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Writers' News

'Fight Club' author Chuck Palahniuk takes readers to writing school in new book 'Consider This'

eu.usatoday.com – Monday January 6, 2020

It's no secret that going to school for a Master of Fine Arts (MFA) in creative writing is expensive. But with the release of his new book, "Consider This: Moments in My Writing Life After Which Everything Was Different," Chuck Palahniuk is offering an alternative. 

"It costs a fortune to get a MFA degree in creative writing, and there are people who don't have that money and don't have that time and don't live anywhere close to a school that has a program like that," the author explains to USA TODAY. 

Now, the novelist who has published more than two dozen books, including "Fight Club" (1996), is looking to share the most important moments and lessons that helped mould him in his new book, which hits shelves Jan. 7.

[Read the full article]

Author Elizabeth TenHouten: “To be a great author don’t be afraid of what others will think”

thriveglobal.com – Monday January 6, 2020

As part of my interview series on the five things you need to know to become a great author, I had the pleasure of interviewing Elizabeth TenHouten. Elizabeth is an international bestselling beauty author and poet. She has authored two beauty books with Random House and is currently working on her first poetry book, titled: The Softest Sting.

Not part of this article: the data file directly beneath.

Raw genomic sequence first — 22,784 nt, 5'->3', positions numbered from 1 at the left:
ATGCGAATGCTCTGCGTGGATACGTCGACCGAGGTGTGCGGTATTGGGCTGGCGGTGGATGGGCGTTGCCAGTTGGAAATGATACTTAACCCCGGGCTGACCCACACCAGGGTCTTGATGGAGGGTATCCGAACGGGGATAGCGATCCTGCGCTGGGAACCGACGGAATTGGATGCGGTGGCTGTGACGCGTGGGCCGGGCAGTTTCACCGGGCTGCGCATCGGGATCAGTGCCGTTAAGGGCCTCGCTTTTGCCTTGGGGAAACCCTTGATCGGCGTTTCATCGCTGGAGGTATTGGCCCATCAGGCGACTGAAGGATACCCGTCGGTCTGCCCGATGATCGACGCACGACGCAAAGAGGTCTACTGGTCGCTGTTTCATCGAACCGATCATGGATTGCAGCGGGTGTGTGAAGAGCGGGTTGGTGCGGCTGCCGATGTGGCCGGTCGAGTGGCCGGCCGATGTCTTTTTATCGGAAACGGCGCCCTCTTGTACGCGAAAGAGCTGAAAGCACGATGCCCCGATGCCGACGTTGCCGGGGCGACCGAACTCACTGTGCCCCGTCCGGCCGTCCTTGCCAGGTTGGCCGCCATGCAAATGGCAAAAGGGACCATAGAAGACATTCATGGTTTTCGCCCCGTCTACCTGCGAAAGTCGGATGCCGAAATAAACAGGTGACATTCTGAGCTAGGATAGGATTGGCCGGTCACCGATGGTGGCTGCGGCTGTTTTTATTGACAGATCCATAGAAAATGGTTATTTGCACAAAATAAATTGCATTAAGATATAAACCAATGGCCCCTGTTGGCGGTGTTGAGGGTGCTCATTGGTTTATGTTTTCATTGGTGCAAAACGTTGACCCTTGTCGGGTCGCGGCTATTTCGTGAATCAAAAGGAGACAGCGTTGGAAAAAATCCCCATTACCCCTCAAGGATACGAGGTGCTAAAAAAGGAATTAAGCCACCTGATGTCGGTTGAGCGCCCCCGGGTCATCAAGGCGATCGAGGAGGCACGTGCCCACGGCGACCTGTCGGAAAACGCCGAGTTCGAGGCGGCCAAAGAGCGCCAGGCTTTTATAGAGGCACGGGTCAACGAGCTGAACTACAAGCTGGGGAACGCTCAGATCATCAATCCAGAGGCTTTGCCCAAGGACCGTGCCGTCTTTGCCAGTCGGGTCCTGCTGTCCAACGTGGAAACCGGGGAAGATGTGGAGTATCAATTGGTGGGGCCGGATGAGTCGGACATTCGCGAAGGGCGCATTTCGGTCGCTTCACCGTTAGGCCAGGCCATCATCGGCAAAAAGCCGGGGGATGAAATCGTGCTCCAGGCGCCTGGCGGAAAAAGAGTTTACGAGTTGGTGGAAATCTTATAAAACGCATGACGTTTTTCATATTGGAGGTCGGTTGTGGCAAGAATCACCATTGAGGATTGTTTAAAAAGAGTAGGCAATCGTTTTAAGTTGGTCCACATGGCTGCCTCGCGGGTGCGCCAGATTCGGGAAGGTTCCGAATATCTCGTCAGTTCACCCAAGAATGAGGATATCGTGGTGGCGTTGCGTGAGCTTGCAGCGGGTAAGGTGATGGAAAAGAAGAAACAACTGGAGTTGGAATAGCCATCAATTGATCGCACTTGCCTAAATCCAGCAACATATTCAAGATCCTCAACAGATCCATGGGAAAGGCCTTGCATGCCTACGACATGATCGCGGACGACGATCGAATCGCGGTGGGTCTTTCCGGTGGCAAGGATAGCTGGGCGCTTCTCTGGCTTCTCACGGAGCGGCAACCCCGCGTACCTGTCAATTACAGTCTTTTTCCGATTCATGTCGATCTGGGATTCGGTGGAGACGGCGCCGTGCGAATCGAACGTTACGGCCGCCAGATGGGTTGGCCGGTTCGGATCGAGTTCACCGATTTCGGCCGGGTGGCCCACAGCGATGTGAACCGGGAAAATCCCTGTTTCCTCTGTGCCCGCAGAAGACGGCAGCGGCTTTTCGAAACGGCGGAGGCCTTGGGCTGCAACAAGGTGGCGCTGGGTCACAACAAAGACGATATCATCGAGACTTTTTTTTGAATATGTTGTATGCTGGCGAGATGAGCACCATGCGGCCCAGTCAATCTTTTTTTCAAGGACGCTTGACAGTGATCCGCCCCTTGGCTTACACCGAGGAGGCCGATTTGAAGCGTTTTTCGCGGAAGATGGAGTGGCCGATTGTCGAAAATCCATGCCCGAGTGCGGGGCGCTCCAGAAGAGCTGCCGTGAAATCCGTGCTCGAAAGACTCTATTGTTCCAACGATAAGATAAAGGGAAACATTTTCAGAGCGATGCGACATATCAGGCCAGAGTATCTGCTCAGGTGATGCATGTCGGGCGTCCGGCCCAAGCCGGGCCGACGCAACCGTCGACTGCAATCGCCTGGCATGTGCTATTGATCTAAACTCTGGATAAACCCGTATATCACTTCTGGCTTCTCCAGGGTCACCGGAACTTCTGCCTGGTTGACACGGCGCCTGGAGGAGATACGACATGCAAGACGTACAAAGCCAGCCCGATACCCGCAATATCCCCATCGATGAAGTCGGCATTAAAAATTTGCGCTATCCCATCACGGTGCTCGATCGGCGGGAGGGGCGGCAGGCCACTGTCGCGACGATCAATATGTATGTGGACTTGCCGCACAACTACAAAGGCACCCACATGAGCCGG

[Read the full article]

'Authenticity is the key' - budding crime writers on getting the science right

bbc.co.uk – Sunday January 5, 2020

Whether it is Ian Rankin's world-weary Inspector Rebus or the windswept murder mysteries of BBC Scotland's Shetland, home-grown crime fiction is big business.

But with fans more clued-up than ever, is getting the forensic science right in novels and television series important?

Dundee University seems to think so.

The university launched its MLitt in Crime Writing and Forensic Investigation in 2017, the first course of its kind in the UK.

With Scottish crime writers more popular than ever and the continued success of literary festivals like Stirling's Bloody Scotland and Aberdeen's Granite Noir, many fans are not just content to know "whodunnit", but how it was done, too.